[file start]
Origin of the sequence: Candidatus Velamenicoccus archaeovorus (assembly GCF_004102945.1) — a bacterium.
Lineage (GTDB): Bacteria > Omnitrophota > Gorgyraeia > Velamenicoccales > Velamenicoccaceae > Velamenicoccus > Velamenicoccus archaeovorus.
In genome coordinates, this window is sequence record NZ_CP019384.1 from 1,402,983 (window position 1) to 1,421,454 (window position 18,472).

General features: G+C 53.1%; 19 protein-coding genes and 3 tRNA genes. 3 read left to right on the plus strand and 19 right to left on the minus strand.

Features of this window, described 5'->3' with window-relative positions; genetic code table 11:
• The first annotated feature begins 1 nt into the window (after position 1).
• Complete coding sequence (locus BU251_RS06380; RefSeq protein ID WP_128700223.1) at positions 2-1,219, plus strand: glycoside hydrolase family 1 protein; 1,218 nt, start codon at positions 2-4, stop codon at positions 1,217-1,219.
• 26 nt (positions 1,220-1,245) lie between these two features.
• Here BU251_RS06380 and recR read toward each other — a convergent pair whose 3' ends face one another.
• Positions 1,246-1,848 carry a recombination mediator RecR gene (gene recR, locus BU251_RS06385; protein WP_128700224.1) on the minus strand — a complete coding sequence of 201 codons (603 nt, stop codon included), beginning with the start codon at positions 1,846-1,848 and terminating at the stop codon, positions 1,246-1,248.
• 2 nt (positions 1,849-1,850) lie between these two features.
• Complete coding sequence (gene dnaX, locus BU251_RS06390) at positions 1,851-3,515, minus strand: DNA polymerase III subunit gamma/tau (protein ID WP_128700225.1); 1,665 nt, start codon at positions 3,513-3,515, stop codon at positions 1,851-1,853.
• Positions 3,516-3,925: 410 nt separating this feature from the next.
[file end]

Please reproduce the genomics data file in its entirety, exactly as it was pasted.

Origin of the sequence: Candidatus Velamenicoccus archaeovorus (assembly GCF_004102945.1) — a bacterium.
Lineage (GTDB): Bacteria > Omnitrophota > Gorgyraeia > Velamenicoccales > Velamenicoccaceae > Velamenicoccus > Velamenicoccus archaeovorus.
In genome coordinates, this window is sequence record NZ_CP019384.1 from 1,402,983 (window position 1) to 1,421,454 (window position 18,472).

General features: G+C 53.1%; 19 protein-coding genes and 3 tRNA genes. 3 read left to right on the plus strand and 19 right to left on the minus strand.

Features of this window, described 5'->3' with window-relative positions; genetic code table 11:
• The first annotated feature begins 1 nt into the window (after position 1).
• Complete coding sequence (locus BU251_RS06380; RefSeq protein ID WP_128700223.1) at positions 2-1,219, plus strand: glycoside hydrolase family 1 protein; 1,218 nt, start codon at positions 2-4, stop codon at positions 1,217-1,219.
• 26 nt (positions 1,220-1,245) lie between these two features.
• Here BU251_RS06380 and recR read toward each other — a convergent pair whose 3' ends face one another.
• Positions 1,246-1,848 carry a recombination mediator RecR gene (gene recR, locus BU251_RS06385; protein WP_128700224.1) on the minus strand — a complete coding sequence of 201 codons (603 nt, stop codon included), beginning with the start codon at positions 1,846-1,848 and terminating at the stop codon, positions 1,246-1,248.
• 2 nt (positions 1,849-1,850) lie between these two features.
• Complete coding sequence (gene dnaX, locus BU251_RS06390) at positions 1,851-3,515, minus strand: DNA polymerase III subunit gamma/tau (protein ID WP_128700225.1); 1,665 nt, start codon at positions 3,513-3,515, stop codon at positions 1,851-1,853.
• Positions 3,516-3,925: 410 nt separating this feature from the next.